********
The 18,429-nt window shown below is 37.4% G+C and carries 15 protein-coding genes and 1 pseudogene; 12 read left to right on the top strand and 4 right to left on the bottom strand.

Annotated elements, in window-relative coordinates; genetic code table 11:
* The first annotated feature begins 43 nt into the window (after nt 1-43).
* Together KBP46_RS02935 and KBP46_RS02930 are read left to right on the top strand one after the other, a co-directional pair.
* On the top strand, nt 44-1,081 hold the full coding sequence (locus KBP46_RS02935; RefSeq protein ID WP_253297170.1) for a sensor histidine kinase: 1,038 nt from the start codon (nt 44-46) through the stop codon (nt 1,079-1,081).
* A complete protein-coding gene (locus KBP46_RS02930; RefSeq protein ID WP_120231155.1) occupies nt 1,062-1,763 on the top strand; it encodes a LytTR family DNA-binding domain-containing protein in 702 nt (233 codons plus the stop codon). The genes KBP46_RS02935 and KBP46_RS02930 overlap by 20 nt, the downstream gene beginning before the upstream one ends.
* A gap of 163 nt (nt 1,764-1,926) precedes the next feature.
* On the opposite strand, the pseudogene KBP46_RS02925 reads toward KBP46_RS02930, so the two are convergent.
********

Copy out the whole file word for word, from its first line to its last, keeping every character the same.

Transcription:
The 18,429-nt window shown below is 37.4% G+C and carries 15 protein-coding genes and 1 pseudogene; 12 read left to right on the top strand and 4 right to left on the bottom strand.

Annotated elements, in window-relative coordinates; genetic code table 11:
* The first annotated feature begins 43 nt into the window (after nt 1-43).
* Together KBP46_RS02935 and KBP46_RS02930 are read left to right on the top strand one after the other, a co-directional pair.
* On the top strand, nt 44-1,081 hold the full coding sequence (locus KBP46_RS02935; RefSeq protein ID WP_253297170.1) for a sensor histidine kinase: 1,038 nt from the start codon (nt 44-46) through the stop codon (nt 1,079-1,081).
* A complete protein-coding gene (locus KBP46_RS02930; RefSeq protein ID WP_120231155.1) occupies nt 1,062-1,763 on the top strand; it encodes a LytTR family DNA-binding domain-containing protein in 702 nt (233 codons plus the stop codon). The genes KBP46_RS02935 and KBP46_RS02930 overlap by 20 nt, the downstream gene beginning before the upstream one ends.
* A gap of 163 nt (nt 1,764-1,926) precedes the next feature.
* On the opposite strand, the pseudogene KBP46_RS02925 reads toward KBP46_RS02930, so the two are convergent.